Political geography and population

Jefferson county population density
Population density of Jefferson County, darkest green representing the most dense areas, which include Old Louisville, parts of the West End and the Highlands, the Churchill Downs area, Crescent Hill and Newburg.

The Louisville-Jefferson County, KY-IN Metropolitan Statistical Area (MSA), the 43rd-largest in the United States, includes the Kentucky counties of Jefferson (coterminous with Louisville Metro), Bullitt, Henry, Meade, Nelson, Oldham, Shelby, Spencer and Trimble. The southern Indiana counties Clark, Floyd, Harrison and Washington are also included in the Louisville MSA. This MSA is included in the Louisville-Elizabethtown-Scottsburg, KY-IN Combined Statistical Area (CSA), which also includes the Elizabethtown, KY MSA (composed of Hardin and LaRue Counties) as well as the Scottsburg, IN Micropolitan Statistical Area.

Louisville's Metro Area was expanded more than any other in the country during a March 2003 overhaul of U.S. Metropolitan Area statistics by the federal government. In the 2000 census, even very fast growing counties such as Spencer County weren't included. The Metro Area's ranking rose from 49th to 42nd, and the added Combined Statistical Area measured the area as the nation's 31st-largest. The total Metro area population also increased dramatically from just over 1 million to nearly 1.4 for the CSA.

Seventeen percent of the state's population lives in Jefferson County and 25% live in counties in the Louisville CSA, and also Jefferson County has two-and-a-half times more people than Kentucky's second-most populous county, Fayette County. Twelve of the 15 buildings in Kentucky over 300 feet are located in Downtown Louisville. Almost 40% of the population growth in Kentucky are in Louisville's CSA counties.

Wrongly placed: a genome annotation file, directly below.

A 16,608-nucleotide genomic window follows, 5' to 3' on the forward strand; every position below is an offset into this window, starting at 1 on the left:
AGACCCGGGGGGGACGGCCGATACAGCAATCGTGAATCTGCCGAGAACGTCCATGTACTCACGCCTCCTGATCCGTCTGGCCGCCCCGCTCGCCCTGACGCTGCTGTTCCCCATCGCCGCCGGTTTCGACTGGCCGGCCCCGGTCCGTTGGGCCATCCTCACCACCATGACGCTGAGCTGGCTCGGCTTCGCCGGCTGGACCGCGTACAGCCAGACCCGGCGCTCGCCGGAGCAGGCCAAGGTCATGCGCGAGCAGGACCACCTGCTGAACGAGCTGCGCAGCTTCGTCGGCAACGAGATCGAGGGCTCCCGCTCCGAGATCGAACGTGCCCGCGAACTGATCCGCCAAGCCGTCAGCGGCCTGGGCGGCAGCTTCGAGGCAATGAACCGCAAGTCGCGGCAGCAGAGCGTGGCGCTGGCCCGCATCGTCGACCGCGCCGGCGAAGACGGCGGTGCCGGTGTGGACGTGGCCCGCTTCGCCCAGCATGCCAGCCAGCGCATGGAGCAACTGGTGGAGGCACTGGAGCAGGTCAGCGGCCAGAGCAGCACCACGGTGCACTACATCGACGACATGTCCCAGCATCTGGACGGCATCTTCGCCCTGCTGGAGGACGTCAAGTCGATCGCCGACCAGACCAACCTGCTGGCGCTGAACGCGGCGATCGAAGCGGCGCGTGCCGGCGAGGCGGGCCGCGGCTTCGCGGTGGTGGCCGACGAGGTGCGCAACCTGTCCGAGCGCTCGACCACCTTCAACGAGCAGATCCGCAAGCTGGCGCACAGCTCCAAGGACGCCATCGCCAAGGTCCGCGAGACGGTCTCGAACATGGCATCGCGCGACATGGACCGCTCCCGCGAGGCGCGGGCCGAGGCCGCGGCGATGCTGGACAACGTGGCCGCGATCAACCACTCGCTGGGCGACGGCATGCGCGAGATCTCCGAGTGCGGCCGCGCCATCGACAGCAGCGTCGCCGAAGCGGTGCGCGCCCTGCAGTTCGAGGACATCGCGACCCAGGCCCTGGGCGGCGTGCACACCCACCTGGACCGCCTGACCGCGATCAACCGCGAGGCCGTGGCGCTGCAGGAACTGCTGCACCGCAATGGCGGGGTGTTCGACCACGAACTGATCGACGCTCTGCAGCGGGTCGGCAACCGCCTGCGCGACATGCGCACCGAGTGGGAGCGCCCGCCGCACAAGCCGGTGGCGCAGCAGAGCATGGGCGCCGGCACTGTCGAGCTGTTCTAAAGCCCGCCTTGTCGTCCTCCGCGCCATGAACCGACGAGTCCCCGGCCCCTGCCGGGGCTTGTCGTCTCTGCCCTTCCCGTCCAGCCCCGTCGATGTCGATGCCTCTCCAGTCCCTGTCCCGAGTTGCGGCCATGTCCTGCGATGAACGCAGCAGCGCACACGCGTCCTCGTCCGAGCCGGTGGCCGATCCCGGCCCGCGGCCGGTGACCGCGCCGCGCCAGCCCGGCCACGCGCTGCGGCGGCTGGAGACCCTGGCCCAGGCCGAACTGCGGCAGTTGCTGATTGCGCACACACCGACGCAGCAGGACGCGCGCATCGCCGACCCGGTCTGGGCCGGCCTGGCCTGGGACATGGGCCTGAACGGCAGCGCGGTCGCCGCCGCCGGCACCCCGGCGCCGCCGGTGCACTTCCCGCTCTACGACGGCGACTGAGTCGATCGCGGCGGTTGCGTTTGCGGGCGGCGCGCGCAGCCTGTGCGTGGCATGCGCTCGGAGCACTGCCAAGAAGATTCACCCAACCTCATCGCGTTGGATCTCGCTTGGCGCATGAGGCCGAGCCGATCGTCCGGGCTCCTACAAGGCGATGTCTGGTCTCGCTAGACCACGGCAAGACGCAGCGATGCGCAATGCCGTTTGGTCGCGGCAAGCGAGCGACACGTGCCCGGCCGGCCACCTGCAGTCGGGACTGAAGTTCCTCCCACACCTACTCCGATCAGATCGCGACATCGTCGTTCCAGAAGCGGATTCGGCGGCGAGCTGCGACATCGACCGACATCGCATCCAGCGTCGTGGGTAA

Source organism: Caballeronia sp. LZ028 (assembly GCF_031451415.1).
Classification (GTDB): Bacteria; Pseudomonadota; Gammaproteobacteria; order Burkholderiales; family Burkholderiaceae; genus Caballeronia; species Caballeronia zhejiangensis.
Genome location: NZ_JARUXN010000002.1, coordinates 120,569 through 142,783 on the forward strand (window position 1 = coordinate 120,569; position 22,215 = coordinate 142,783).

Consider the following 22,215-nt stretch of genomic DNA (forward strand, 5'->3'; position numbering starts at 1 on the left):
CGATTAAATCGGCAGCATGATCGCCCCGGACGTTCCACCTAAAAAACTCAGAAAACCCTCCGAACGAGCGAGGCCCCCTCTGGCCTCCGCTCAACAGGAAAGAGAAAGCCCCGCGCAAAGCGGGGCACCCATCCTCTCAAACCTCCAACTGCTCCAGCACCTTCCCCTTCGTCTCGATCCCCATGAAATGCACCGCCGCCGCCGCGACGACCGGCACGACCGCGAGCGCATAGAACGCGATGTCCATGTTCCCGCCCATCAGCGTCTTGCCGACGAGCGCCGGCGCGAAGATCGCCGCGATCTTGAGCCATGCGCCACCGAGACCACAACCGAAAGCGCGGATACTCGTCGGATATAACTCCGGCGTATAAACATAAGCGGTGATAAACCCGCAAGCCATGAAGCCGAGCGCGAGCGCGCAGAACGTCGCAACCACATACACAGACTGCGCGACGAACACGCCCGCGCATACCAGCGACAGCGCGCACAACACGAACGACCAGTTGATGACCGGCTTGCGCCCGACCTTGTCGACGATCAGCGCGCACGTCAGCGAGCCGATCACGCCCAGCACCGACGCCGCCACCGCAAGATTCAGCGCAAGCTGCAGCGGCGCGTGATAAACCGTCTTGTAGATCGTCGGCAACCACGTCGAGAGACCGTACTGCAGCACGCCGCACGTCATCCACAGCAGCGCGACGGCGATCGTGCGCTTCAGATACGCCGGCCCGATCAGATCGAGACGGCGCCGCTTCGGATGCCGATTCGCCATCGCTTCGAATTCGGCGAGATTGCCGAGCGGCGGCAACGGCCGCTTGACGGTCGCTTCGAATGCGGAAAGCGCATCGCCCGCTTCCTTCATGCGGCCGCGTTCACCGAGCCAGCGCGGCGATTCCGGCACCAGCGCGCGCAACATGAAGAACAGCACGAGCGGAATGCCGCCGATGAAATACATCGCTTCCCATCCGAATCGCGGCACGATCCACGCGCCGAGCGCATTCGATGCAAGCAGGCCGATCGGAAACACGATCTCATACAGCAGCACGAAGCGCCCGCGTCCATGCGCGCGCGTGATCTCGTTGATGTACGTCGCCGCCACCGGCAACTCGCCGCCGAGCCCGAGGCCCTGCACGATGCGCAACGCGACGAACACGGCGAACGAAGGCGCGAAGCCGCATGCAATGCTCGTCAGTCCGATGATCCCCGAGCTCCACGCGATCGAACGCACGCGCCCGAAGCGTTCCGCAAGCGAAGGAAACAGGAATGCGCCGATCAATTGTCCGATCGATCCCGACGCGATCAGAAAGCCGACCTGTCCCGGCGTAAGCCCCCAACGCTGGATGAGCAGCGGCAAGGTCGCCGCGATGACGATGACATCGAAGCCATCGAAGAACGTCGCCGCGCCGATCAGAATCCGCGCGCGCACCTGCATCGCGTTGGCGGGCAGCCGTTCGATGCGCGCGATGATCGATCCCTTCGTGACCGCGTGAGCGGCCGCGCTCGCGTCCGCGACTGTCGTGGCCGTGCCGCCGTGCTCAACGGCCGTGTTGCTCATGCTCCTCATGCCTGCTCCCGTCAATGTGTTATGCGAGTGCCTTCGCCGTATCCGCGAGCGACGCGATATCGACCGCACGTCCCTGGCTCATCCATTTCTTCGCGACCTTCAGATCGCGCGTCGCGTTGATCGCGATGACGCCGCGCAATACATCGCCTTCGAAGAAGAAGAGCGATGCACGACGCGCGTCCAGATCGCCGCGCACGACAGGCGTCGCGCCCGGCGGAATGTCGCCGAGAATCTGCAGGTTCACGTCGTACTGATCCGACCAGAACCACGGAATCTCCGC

Weather chart for Louisville
temperatures in °F
precipitation totals in inches
source: NOAA

Louisville has a humid subtropical climate (Köppen Cfa) with four distinct seasons and is located in USDA hardiness zones 6b and 7a. Spring-like conditions typically begin in mid-to-late March, summer from mid-to-late-May to late September, with fall in the October–November period. Seasonal extremes in both temperature and precipitation are not uncommon during early spring and late fall; severe weather is not uncommon, with occasional tornado outbreaks in the region. Winter typically brings a mix of rain, sleet, and snow, with occasional heavy snowfall and icing. Louisville averages 5.8 days with low temperatures dipping to 10 °F (−12 °C), while readings of 0 °F (−18 °C) or below occur on average every several years, the last occurrence being January 7, 2014; the average window for freezing temperatures is October 31 thru April 6, allowing a growing season of 207 days. Summer is typically hazy, hot, and humid with long periods of 90–100 °F (32–38 °C) temperatures and drought conditions at times. Louisville averages 35 days a year with high temperatures at or above 90 °F (32 °C), and the average window for such temperatures on average fall on June 7 and September 10, respectively. The mean annual temperature is 58.2 °F (14.6 °C), with an average seasonal snowfall of 12.5 in (32 cm) and an average annual rainfall of 44.9 inches (1,140 mm). The first and last measurable (≥0.1 in or 0.25 cm) snowfalls of the season on average fall on December 8 and March 12, respectively. The greatest amount of precipitation in 24 hours was 10.48 inches (266.2 mm) on March 1, 1997 and the heaviest 24-hour snowfall total was 15.5 in (39.4 cm), occurring only two days before the all-time record low (see below).